I’ve been invited by my friend and fellow writer, Judith Heneghan to join in with the ‘Writing Process’ blog tour. Judith wrote about her own writing process here last week. She has written children’s fiction, including the wonderful Stonecipher and is now squeezing in time to write adult fiction in between being the Director of the University of Winchester Writers’ Festival and leading the University of Winchester’s Writing for Children MA.
So, onto my own answers.
What am I working on?
I’ve just finished working with my UK copy editor on my debut novel, Our Endless Numbered Days, which Fig Tree (an imprint of Penguin) will publish in March 2015. Even though I can only just say ‘my book will be published in less than a year’, it does seem a long wait. I’ll be working with my US editor from Tin House in the coming weeks on any changes they want to make to the text.
The novel is about Peggy Hillcoat who, aged 17 has arrived back in her mother’s house in London after nine years’ absence. In 1976 Peggy is taken by her father, James to a cabin in a remote German forest, where they survive on the shared love of piano music, as well as the odd squirrel and rabbit. It’s a story about the personal resources Peggy uses to survive and make it home.
If you’re interested in reading Our Endless Numbered Days when it comes out, and you’re on Goodreads, you can add it to your ‘To Read’ list here.
Of course, I’m trying to make good use of my waiting time by writing my second book. However, I’m probably spending 75% of my available writing time thinking, rather than writing, and another 20% worrying about how little I’m writing. I only started keeping a writing diary around the time I first submitted to agents, and now I can’t remember how I felt about this early creative stage. Hopefully it was just as unplanned and chaotic the first time around.
How does my work differ from others of its genre?
I think Our Endless Numbered Days will be marketed as commercial literary fiction, if such a genre exists. I’m not sure how to answer this question; except perhaps to turn it on its head and list some books that have influenced the writing of my book. In top position would be We have Always Lived in the Castle by Shirley Jackson. Certainly the protagonist, Merricat, was a big influence on the development of Peggy. Next would be This Life Is in Your Hands: One Dream, Sixty Acres, and a Family Undone by Melissa Coleman – a moving account of a family’s self-sufficiency in 1970s America. And Angle of Repose by Wallace Stegner for the descriptions of landscape.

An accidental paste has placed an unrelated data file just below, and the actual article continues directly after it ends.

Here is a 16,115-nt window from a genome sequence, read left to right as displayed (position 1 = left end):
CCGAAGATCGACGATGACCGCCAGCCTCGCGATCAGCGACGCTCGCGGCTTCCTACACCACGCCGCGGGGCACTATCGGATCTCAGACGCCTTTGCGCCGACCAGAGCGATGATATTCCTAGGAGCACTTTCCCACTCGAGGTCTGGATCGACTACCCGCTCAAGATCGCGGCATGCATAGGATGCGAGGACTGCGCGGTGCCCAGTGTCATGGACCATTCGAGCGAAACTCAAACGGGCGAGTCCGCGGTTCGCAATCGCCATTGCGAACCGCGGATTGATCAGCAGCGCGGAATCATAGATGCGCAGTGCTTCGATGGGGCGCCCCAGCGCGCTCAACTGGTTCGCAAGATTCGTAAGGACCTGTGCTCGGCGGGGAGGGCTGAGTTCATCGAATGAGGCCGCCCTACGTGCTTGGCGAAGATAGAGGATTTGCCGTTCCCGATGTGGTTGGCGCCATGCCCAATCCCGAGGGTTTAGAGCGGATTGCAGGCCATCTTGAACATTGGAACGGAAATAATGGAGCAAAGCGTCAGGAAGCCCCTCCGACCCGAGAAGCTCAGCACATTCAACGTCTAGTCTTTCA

Why do I write what I do?
This is an easy question. I write about things that interest me. Whether that’s big themes like the parts of life that are never explained, through to location, books, music and right down to being able to give characters the close second-choice names I had for my children.
How does my writing process work?
I just start writing without a plan of what will happen, and then after a while the lack of a plan starts to worry and hinder me, and I might sketch out the ending, without knowing the middle. Then I write a bit more, going back to lightly edit what I wrote the day before, and sketch out the plan a little further.
This time, with my second book, it feels more muddled because there are more characters, more alternative points of view; more to worry about.
Next week I’m passing the blog tour baton to Sophia Tobin, whose debut novel, The Silversmith’s Wife has just been released by Simon & Schuster. This intricate historical thriller, about the murder of a silversmith and his wife’s secrets, is at the very top of my ‘to be read’ list.